David
AC7LY
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N5IFH
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« Reply #25 on: October 27, 2008, 08:56:40 AM »

Just a suggestion...take a "serious" look at the IC-7000.
Hands down, a better mobile unit than the 706MKIIG or the 857 could ever be!

73,

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VE7REN
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« Reply #26 on: October 27, 2008, 10:11:30 AM »

ive had all versions of the 706,and currently own a ft857d.i am partial to icom,although the ft857d i did like prior to prchase,as i had gone and done the research. i really like the dsp up top,the colorful adjustments,home ch button,etc.i have done numerous a/b test with both radios on numerous antennas,and feel the 706mk2g outperforms the 857 in recieve and overall looks. the 857 has a horrible speaker with a not so loud output like the icom. the screen is a dirtrap {recessed }as compared to the 706.thew seperation kit on the 706 is much better built and looking in my opinion also. overall both are good rigs,but i will sell the 857d before the icom goes.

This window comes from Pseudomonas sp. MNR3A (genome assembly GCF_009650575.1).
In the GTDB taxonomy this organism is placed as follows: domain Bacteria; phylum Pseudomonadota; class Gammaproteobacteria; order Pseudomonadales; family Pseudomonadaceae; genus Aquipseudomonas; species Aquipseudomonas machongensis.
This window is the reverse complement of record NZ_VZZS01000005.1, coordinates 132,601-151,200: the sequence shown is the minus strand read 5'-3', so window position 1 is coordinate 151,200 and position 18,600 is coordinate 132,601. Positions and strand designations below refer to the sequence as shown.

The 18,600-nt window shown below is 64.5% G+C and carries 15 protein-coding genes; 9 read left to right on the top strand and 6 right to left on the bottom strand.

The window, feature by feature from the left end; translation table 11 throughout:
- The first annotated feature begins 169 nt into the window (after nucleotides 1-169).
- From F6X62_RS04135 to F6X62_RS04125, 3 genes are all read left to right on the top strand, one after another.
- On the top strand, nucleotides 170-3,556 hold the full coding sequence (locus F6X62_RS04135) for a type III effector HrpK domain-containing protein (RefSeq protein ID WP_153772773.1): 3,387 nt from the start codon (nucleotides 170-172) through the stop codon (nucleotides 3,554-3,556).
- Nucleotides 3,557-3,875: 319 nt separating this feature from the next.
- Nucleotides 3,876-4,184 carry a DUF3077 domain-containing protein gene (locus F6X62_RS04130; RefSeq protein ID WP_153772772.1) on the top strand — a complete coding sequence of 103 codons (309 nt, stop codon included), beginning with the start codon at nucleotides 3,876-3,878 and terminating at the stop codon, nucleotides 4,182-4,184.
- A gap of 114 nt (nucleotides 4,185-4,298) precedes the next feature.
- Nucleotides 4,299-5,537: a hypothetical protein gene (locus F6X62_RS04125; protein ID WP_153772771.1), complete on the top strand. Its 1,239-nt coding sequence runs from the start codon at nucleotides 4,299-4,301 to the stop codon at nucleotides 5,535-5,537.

ve7ren brent
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ZR1PJA
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« Reply #27 on: November 18, 2008, 01:59:57 PM »

While I agree that the IC-7000 is the better rig, I find it too much radio for mobile operations. It is fine for field stations and also base stations with limited space.
For mobile work I have used  both the IC-706 and the FT-857 and both are great. Even here, too much radio.

The only negative issue of Yaesu Rigs are the high costs of the accessories.
Brgds
Paul